FIRST (For the Inspiration and Recognition of Science and Technology) is a multinational non-profit organization to inspire an appreciation of science and technology in young people. It aspires to transform culture, making science, math, engineering and technology as cool for kids as sports are today.
FIRST was founded in 1989 by Dean Kamen, inventor of the Segway Human Transporter. FIRST operates the FIRST Robotics Competition (FRC) in which teams of high school students, sponsored and assisted by local companies and volunteers, design, assemble, and test a robot capable of performing a specified task in competition with other teams. FIRST also runs the FIRST Tech Challenge (FTC), which offers high school students the traditional challenge of a FIRST competition, but with a more accessible and affordable parts. They also run FIRST LEGO League (FLL), for children 9-14 years old, and FIRST Place, an innovative science and technology center, including a hands-on children's science museum.
FIRST was founded on partnerships with businesses, educational institutions and the government. Many Fortune 500 companies provide funding, in-kind donations and volunteers to support the program.
The key to FIRST's success is the work of over 64,000 volunteer mentors, professional engineers, teachers, and other adults working with students across the country. In addition to the thousands of volunteer team mentors, FIRST competitions and other events were organized and staffed by over 14,000 event and committee volunteers. Through these volunteers, FIRST programs engaged over 250,000 young people during the last year. FIRST programs are growing rapidly in the United States and Canada, and demand is accelerating in other countries.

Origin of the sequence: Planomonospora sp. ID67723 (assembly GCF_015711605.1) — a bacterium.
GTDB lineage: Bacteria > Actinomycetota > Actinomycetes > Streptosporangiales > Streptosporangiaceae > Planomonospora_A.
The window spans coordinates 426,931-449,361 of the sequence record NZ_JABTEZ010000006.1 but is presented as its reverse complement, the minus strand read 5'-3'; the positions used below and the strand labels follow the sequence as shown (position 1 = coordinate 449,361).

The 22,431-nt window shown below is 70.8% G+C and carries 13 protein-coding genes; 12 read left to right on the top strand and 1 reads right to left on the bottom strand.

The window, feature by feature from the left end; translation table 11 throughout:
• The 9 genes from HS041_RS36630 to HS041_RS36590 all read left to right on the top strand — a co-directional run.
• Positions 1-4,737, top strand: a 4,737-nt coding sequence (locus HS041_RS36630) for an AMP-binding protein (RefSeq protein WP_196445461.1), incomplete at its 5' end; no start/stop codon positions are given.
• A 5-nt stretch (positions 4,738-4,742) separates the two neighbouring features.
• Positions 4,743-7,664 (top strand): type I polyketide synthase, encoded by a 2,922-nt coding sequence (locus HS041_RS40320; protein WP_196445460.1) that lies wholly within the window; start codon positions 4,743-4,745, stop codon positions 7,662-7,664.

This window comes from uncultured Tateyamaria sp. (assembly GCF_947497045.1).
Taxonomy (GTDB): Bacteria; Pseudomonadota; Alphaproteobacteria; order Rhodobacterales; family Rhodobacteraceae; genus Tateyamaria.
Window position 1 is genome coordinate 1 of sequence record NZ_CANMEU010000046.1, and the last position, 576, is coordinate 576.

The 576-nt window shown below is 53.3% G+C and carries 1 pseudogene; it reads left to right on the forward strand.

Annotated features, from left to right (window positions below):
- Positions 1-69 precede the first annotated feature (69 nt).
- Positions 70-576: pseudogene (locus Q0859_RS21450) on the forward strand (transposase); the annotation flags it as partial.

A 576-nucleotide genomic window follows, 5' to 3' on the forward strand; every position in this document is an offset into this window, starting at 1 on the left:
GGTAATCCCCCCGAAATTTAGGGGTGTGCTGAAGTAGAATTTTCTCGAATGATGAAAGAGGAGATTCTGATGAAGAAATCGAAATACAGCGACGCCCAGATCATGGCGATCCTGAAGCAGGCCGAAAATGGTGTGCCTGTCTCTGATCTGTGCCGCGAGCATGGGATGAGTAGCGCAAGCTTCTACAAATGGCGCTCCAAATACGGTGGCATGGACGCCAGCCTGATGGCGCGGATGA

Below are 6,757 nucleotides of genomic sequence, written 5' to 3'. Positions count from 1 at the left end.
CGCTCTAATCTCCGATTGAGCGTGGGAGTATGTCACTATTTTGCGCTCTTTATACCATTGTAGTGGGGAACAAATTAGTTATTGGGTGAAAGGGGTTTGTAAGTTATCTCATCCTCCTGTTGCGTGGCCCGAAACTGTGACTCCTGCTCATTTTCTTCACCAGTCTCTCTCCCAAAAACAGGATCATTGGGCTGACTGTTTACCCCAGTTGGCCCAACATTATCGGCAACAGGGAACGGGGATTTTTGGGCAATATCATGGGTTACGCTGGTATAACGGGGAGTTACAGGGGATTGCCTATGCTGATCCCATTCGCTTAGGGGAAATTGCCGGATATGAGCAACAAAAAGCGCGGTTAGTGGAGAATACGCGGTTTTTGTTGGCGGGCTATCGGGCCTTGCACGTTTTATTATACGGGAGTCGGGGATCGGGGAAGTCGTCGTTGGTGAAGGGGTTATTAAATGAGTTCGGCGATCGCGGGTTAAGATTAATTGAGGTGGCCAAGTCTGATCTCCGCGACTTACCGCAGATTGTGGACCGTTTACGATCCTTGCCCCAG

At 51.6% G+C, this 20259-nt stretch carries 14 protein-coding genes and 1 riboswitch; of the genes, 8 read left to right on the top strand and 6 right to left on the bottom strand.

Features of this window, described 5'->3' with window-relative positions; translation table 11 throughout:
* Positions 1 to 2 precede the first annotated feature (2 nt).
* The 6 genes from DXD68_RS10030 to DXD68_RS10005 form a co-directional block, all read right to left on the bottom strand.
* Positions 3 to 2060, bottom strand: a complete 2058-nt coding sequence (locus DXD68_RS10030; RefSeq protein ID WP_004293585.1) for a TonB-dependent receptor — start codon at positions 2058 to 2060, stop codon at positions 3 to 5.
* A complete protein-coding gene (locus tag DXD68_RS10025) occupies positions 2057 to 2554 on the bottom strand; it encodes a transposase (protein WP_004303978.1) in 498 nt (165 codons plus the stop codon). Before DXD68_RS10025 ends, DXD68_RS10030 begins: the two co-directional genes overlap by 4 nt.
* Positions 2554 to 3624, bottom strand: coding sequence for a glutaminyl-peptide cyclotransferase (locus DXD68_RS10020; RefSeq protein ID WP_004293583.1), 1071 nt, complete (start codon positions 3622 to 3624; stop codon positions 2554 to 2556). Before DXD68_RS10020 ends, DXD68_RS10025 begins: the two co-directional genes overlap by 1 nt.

What Is It?
A unique varsity sport of the mind designed to help high-school-aged young people discover how interesting and rewarding the life of engineers and scientists can be.
How Does it Work?
The FIRST Robotics Competition stages short games played by autonomous and remote-controlled robots. The robots are designed and built in 6 weeks (from of a common set of parts) by a team of high-school-aged young people and a handful of engineers-mentors. The students remotely control the robots in competition rounds on the field. Each school year, teams are formed in the fall. The FIRST Robotics Competition Kickoff in early January starts the six-week "build" season. Competitions take place in March and April. The FIRST Robotics Competition Regional events are typically held in university arenas. They involve 40 to 70 teams, cheered by thousands of fans over the course of two and a half days. A championship event caps the season. Referees oversee the competition. Judges evaluate teams and present awards for design, technology, sportsmanship, commitments to FIRST, and many others. The Chairman's Award is FIRST's highest honor and recognizes a team that exemplifies the values of FIRST.